You arrive at your fishing spot and started fishing, but cast after cast comes back with a lure covered in slime! This is not much fun, and removing it after every cast becomes somewhat of a chore.
So, what are some good ways to keep slime off your hooks and lures, and does a little slime scare away fish? Can you still catch trout with a trail of slime behind your lure?
How to keep slime of your hook?
There is no way to have a 100% slime free presentation, but there are a few tricks that can help reduce the amount of slime that gets caught on your hook or wrapped around your lure.
- Keep your lure terminal tackle off the bottom.
- Change treble hooks to single hooks
- Consider using weedless hooks or lures.
- Fish surface presentations
- Search for fast flowing water
- Wait until a fresh or flood cleans the river
Keep your terminal tackle off the bottom
Most slime grows close to or on the bottom. Keeping your lures or hooks a couple of feet off the bottom can greatly reduce the amount of slime it snags.
It is no secret that fish, especially trout often hold and feed close to the bottom. So there is quite a bit of skill required to work out the retrieval depth that prevents slime build up, but also goes past the most fish.
Change treble hooks to single hooks
In many ways, treble hooks are designed to catch slime, weed, or anything that is in the water. The simple act of changing from treble hooks to single hooks can greatly reduce the amount of slime caught.
Use Weedless lures and hooks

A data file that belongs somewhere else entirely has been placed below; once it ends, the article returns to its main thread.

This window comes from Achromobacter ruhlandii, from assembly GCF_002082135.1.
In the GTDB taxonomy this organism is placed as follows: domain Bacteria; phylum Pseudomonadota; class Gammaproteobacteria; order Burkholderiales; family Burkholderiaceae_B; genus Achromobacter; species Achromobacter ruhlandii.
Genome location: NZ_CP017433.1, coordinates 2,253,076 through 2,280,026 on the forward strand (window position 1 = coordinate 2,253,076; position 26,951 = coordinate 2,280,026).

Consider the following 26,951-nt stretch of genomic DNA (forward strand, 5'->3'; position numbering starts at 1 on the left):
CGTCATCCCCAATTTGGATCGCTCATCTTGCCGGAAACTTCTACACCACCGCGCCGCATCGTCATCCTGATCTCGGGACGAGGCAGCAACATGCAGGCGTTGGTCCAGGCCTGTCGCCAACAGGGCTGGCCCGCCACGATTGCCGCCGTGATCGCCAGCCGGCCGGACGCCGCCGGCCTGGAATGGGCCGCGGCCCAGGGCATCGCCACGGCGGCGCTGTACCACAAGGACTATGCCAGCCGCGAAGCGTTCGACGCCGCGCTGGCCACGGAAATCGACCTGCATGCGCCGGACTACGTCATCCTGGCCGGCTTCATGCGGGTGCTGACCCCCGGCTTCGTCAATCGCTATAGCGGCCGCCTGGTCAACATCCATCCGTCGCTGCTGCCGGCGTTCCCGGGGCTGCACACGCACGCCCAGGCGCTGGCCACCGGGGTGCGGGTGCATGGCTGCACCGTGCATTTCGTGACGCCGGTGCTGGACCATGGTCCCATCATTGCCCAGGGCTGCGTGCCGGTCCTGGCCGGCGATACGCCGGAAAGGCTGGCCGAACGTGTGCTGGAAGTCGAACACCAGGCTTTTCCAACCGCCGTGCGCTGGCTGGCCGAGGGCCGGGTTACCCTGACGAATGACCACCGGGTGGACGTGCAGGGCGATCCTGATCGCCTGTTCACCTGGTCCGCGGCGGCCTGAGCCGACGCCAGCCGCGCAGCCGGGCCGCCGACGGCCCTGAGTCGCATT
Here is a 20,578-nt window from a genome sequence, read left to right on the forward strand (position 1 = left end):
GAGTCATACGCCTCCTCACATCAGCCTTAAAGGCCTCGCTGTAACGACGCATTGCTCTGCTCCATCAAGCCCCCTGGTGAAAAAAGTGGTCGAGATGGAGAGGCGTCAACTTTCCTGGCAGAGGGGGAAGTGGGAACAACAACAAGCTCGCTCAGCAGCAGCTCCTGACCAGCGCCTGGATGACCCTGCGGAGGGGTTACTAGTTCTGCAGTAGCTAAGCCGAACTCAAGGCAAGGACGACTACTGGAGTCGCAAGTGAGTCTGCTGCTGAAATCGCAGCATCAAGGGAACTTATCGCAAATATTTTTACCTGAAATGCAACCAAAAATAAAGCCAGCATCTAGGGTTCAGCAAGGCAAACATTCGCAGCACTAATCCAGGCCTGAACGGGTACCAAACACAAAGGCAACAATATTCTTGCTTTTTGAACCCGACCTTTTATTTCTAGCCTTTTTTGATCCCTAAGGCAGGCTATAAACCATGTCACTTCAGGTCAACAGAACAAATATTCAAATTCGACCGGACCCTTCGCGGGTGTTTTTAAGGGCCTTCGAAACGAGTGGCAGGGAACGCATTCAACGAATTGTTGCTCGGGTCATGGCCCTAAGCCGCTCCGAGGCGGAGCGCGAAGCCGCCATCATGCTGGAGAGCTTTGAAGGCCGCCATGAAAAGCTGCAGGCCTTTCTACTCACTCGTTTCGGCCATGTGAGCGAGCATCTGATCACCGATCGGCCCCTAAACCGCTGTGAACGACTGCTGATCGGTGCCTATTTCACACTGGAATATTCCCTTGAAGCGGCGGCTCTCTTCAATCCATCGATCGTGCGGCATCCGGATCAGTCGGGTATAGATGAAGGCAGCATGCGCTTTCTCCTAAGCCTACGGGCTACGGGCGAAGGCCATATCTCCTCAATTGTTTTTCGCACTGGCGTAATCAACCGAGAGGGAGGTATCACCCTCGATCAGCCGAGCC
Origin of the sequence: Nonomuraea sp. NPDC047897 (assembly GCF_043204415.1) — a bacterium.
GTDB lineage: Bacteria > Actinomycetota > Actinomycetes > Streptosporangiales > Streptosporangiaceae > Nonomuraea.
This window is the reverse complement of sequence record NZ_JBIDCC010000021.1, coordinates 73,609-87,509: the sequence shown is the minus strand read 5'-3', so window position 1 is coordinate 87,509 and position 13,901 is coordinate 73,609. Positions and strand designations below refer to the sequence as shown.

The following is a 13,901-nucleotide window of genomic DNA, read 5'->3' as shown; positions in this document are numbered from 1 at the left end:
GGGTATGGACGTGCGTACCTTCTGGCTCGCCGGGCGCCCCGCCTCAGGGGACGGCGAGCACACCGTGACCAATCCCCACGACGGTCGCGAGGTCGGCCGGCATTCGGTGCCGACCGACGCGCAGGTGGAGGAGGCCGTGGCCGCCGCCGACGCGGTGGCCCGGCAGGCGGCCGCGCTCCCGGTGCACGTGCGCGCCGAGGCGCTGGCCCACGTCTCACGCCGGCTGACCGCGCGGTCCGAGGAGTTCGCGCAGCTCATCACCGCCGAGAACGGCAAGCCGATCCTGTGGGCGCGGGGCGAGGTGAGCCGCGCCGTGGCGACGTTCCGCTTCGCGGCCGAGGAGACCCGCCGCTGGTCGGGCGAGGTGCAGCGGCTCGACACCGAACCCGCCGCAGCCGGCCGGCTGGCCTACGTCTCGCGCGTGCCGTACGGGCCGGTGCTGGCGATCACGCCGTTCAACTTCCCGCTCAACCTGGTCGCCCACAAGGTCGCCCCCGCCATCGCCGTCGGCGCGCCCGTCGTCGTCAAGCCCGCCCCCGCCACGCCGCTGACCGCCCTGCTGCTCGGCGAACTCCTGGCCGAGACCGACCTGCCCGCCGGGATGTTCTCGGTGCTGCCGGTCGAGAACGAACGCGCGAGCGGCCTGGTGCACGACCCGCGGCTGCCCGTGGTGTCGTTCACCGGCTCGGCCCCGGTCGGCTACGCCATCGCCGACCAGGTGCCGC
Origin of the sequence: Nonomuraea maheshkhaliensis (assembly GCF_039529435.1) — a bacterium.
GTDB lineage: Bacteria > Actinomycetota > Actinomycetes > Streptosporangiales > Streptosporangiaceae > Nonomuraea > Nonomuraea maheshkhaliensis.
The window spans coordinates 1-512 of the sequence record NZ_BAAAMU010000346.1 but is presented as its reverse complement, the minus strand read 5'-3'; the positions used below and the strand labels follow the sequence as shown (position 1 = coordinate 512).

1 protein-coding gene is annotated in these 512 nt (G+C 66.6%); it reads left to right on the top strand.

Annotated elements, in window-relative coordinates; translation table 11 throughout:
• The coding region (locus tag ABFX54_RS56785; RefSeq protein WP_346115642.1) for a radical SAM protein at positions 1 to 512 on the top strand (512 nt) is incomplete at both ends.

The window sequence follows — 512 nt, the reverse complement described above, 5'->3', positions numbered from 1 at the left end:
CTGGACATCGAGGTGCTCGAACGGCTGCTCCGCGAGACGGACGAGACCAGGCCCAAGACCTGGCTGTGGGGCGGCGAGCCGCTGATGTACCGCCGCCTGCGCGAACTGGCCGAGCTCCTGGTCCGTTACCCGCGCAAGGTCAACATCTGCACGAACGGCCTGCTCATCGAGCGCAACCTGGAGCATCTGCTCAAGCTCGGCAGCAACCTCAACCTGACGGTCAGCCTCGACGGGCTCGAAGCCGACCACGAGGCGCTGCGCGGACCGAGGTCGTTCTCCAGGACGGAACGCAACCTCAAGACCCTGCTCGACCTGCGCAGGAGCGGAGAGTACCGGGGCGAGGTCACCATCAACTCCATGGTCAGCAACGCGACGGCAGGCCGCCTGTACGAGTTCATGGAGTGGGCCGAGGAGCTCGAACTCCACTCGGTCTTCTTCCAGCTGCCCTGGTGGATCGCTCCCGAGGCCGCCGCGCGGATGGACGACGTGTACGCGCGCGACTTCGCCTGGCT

Weedless lures and hooks are specially designed to catch less weed, they also work quite well in limited the amount of slime caught.
A weedless lure, typically has the hooks buried inside the lure itself, and they only become exposed once a fish bites down on it. Weedless hooks typically have a thin piece of wire covering the hook and opening. This thin wire assists in deflecting weed and slime away from the hook. It is not perfect, but when used with the correct technique they can greatly reduce the amount of slime caught.
Fish surface presentations
Sometimes the water column is so full of slime that the only option is to fish a surface presentation. Dry flies are a great option if fly fishing, but they can also be fished with the assistance of a bobber or float when spinning.
There are also some lures that are designed to swim across the surface.
If the slime is even blooming on the surface, then the only option is to try and work your retrieve between the clumps of weeds. Easier said than done.
Fish moving water
Slime can struggle to grow in moving water, the faster the water the more likely that clumps of slime will be broken off and carried downstream.
Any slime that gets washed away usually accumulates in the pools where the current is slower, during warm summer months pools can become very difficult to fish because that is where all the slime accumulates.
Wait for a fresh
When the slime is bad, sometimes it is just not worth the effort. In such situations, it can be worth waiting until heavy rainfall sends a fresh down the river to dislodge and wash away most of the slime.
A fresh or flood can provide several weeks of cleaner bottoms and slime free lures. Makes fishing much easier.
Fish deeper water
If fishing in a lake or large pond, moving away from the shoreline to the middle of lake is a great way to escape slime.
That is because slime needs light to grow, and water does a great job at blocking that light. So fishing deeper is a great way to avoid blooms of slime.